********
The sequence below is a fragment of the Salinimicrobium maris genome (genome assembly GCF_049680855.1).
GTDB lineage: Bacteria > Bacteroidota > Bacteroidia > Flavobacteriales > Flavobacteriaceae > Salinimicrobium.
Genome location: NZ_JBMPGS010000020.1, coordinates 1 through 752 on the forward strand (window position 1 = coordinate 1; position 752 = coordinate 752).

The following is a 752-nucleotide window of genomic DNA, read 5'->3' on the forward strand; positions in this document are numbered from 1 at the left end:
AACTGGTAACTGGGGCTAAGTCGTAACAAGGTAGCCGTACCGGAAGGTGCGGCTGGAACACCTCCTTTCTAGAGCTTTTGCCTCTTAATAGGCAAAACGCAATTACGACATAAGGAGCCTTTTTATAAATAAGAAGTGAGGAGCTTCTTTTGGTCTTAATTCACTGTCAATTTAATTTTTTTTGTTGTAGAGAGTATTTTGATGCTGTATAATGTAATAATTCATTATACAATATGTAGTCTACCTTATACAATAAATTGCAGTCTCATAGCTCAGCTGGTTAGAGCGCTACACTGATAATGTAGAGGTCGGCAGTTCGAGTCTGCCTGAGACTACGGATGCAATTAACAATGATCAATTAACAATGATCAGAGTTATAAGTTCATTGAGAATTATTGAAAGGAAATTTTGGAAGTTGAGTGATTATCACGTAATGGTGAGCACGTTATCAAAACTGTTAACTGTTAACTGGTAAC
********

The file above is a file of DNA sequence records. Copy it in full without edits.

The sequence below is a fragment of the Salinimicrobium maris genome (genome assembly GCF_049680855.1).
GTDB lineage: Bacteria > Bacteroidota > Bacteroidia > Flavobacteriales > Flavobacteriaceae > Salinimicrobium.
Genome location: NZ_JBMPGS010000020.1, coordinates 1 through 752 on the forward strand (window position 1 = coordinate 1; position 752 = coordinate 752).

The following is a 752-nucleotide window of genomic DNA, read 5'->3' on the forward strand; positions in this document are numbered from 1 at the left end:
AACTGGTAACTGGGGCTAAGTCGTAACAAGGTAGCCGTACCGGAAGGTGCGGCTGGAACACCTCCTTTCTAGAGCTTTTGCCTCTTAATAGGCAAAACGCAATTACGACATAAGGAGCCTTTTTATAAATAAGAAGTGAGGAGCTTCTTTTGGTCTTAATTCACTGTCAATTTAATTTTTTTTGTTGTAGAGAGTATTTTGATGCTGTATAATGTAATAATTCATTATACAATATGTAGTCTACCTTATACAATAAATTGCAGTCTCATAGCTCAGCTGGTTAGAGCGCTACACTGATAATGTAGAGGTCGGCAGTTCGAGTCTGCCTGAGACTACGGATGCAATTAACAATGATCAATTAACAATGATCAGAGTTATAAGTTCATTGAGAATTATTGAAAGGAAATTTTGGAAGTTGAGTGATTATCACGTAATGGTGAGCACGTTATCAAAACTGTTAACTGTTAACTGGTAAC